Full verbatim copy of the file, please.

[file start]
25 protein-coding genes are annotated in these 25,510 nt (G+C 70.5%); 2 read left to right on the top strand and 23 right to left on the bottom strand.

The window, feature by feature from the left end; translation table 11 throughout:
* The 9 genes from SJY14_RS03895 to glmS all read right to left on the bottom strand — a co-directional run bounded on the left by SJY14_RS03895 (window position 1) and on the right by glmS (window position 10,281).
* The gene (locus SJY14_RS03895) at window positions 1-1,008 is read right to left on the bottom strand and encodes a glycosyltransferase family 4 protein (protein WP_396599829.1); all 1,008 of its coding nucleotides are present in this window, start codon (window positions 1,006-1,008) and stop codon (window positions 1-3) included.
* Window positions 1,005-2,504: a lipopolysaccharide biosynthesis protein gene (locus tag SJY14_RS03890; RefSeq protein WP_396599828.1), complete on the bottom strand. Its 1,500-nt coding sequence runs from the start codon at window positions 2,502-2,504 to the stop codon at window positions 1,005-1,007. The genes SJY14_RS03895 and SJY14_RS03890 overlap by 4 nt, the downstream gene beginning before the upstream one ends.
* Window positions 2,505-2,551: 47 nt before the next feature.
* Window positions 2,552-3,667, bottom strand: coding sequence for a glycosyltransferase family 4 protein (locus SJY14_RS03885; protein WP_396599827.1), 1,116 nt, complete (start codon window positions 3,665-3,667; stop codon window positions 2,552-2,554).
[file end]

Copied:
25 protein-coding genes are annotated in these 25,510 nt (G+C 70.5%); 2 read left to right on the top strand and 23 right to left on the bottom strand.

The window, feature by feature from the left end; translation table 11 throughout:
* The 9 genes from SJY14_RS03895 to glmS all read right to left on the bottom strand — a co-directional run bounded on the left by SJY14_RS03895 (window position 1) and on the right by glmS (window position 10,281).
* The gene (locus SJY14_RS03895) at window positions 1-1,008 is read right to left on the bottom strand and encodes a glycosyltransferase family 4 protein (protein WP_396599829.1); all 1,008 of its coding nucleotides are present in this window, start codon (window positions 1,006-1,008) and stop codon (window positions 1-3) included.
* Window positions 1,005-2,504: a lipopolysaccharide biosynthesis protein gene (locus tag SJY14_RS03890; RefSeq protein WP_396599828.1), complete on the bottom strand. Its 1,500-nt coding sequence runs from the start codon at window positions 2,502-2,504 to the stop codon at window positions 1,005-1,007. The genes SJY14_RS03895 and SJY14_RS03890 overlap by 4 nt, the downstream gene beginning before the upstream one ends.
* Window positions 2,505-2,551: 47 nt before the next feature.
* Window positions 2,552-3,667, bottom strand: coding sequence for a glycosyltransferase family 4 protein (locus SJY14_RS03885; protein WP_396599827.1), 1,116 nt, complete (start codon window positions 3,665-3,667; stop codon window positions 2,552-2,554).